Located about 3.5 hours northeast of Cincinnati, Chippewa Lake Amusement Park used to be a place of wonderment and fun. But that was years ago. Strike that, decades ago. The defunct park has not been in operation since 1978. All that remains is the faded memory of someone’s first kiss on the ferris wheel and the hint of sticky fingers from a cotton candy swirl.
According to Wikipedia, here’s the quick rundown on Chippewa Amusement Park’s history:
1875 - 1898: Andrew’s Pleasure Grounds
Edward Andrews opened up a picnic & beach area on the land.
1898 - 1969: Chippewa Lake Park
Mac Beach acquired the park which was eventually run by his son, Parker.
1969 - 1978: Resale and closure
Continental Business Enterprises acquired the property with intent to transform the land into more of a summer resort. That never happened.
1978 - present date: Abandonment and deterioration
Fires have caused most of the park to burn down, and the property is currently for sale.
Chippewa had its heyday in the 1920s. That’s back when Fred Pearce designed the park’s first modern roller coaster, back when a live band played seven nights a week, and back when the Big Dipper wooden roller coaster was likely what got boys to second base on their fourth date. That park was a summertime memory-maker. But now, it’s an eerie reminder that nothing lasts forever.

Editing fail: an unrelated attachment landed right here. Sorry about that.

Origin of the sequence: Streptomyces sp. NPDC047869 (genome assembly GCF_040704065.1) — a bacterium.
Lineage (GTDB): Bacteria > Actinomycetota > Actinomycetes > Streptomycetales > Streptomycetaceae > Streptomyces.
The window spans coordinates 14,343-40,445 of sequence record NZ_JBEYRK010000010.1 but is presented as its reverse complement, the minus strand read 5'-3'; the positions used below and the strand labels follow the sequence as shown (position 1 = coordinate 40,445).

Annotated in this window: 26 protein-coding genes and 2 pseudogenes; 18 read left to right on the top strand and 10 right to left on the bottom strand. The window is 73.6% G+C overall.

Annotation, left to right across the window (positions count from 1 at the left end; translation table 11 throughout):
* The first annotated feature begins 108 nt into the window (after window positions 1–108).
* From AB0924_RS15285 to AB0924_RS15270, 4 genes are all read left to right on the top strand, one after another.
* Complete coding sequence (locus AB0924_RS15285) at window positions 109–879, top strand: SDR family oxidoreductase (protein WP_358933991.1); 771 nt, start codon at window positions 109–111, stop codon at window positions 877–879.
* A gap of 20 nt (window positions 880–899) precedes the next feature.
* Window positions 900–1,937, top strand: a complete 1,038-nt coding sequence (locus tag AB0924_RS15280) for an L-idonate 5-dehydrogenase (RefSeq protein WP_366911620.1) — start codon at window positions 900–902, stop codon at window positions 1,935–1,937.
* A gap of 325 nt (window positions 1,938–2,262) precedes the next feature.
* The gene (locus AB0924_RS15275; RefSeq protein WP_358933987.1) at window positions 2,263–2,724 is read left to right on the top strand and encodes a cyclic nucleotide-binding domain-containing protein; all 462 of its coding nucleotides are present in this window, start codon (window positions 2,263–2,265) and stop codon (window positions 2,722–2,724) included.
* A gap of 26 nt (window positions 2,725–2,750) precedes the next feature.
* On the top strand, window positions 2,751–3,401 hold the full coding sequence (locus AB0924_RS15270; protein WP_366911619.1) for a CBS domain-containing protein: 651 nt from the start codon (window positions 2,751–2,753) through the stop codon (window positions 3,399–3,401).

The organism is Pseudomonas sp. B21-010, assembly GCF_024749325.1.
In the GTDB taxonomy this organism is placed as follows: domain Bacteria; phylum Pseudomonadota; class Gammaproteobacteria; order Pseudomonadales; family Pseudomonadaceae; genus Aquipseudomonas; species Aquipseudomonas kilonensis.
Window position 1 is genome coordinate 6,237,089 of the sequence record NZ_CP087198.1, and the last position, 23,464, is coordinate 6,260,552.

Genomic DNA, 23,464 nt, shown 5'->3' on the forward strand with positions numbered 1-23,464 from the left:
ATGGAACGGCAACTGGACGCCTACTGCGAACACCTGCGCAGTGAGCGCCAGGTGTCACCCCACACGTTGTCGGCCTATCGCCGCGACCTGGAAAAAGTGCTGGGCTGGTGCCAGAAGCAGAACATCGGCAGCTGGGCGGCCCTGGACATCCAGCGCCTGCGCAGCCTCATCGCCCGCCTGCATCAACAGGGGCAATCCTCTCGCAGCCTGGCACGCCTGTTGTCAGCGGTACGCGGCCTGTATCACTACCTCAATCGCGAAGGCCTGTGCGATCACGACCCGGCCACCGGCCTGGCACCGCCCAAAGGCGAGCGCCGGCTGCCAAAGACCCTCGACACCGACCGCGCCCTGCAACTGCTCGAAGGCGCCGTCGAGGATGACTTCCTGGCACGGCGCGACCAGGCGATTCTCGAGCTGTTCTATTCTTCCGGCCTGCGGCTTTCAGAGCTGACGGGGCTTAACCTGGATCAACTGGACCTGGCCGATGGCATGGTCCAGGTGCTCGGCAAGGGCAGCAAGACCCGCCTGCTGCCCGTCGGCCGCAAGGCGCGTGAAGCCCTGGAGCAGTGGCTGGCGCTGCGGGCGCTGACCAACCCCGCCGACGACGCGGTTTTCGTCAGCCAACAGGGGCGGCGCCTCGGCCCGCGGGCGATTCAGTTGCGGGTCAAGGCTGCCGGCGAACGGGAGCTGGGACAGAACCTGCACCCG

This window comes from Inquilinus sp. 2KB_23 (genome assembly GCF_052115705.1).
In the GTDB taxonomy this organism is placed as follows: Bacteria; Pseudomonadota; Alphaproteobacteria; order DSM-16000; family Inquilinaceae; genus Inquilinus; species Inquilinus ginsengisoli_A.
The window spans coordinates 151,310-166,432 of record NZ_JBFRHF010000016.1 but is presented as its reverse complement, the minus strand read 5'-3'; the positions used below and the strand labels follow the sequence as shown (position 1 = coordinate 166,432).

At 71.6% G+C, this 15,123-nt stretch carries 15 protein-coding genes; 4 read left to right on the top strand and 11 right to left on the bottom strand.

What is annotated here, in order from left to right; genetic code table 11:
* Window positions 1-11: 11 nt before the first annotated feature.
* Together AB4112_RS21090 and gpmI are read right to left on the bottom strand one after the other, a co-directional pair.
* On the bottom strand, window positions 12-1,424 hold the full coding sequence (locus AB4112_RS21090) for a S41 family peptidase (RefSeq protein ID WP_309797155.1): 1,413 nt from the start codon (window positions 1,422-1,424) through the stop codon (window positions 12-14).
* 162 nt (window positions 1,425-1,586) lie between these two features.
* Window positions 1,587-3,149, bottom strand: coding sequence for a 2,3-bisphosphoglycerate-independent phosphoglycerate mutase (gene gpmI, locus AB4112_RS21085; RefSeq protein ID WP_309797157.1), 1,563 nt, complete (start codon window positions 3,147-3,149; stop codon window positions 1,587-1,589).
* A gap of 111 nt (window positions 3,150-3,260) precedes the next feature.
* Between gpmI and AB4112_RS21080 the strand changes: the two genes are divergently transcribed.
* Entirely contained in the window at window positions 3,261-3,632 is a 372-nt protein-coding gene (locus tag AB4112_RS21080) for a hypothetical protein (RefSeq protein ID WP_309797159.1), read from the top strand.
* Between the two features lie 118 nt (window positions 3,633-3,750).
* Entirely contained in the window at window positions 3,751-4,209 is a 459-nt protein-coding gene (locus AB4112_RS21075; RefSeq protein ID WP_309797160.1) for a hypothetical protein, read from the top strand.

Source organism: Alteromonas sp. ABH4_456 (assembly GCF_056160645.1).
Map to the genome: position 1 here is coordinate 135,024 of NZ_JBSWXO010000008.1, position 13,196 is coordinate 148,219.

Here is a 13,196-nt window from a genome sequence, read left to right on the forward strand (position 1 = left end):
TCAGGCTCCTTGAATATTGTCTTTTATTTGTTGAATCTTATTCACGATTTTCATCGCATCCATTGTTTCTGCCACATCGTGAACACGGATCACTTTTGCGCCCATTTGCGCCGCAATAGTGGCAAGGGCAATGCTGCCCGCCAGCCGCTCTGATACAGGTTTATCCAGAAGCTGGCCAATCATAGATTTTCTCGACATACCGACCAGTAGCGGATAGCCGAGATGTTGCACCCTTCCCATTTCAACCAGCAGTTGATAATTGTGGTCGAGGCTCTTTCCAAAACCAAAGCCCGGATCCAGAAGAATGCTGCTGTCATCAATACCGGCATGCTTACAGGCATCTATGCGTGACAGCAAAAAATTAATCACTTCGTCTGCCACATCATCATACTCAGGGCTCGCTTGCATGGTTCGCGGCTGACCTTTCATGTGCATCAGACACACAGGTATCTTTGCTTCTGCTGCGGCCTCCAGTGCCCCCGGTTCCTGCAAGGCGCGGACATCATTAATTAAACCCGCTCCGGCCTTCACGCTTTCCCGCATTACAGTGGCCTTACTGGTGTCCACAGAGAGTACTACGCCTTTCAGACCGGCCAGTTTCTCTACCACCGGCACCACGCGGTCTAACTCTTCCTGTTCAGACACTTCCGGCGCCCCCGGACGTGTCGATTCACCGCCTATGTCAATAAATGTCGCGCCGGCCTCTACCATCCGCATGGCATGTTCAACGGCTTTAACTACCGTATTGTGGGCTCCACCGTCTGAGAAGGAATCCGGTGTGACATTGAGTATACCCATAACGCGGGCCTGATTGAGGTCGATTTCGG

Some of the rides are still there, caught between their old world glory and their current, dilapidated state. Through the foliage you stumble upon the Ferris Wheel, the Little Dipper, the Flying Cages, and the Tumble Bug rides. The steamboat structure has remained on site as well.
And you wanna know what’s really creepy? Former owner Parker Beach is buried somewhere on the grounds, but the location of his specific gravesite is unknown. Maybe it’s not creepy. I guess he just wanted to be buried — fully submerged — in the past, in a place responsible for bringing joy to his life and those of his amusement park patrons.
Rest in peace, Parker.
Rest in peace, Chippewa Lake Amusement Park.
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Chippewa Lake Amusement Park was featured in the 2007 documentary film “Welcome Back Riders.” It also made a few appearances in the 2010 horror film “Closed For the Season.”
If you’d like to see what the derelict park now looks like, scroll back to the top for pictures.
*Note: Information obtained for this story was found on Wikipedia.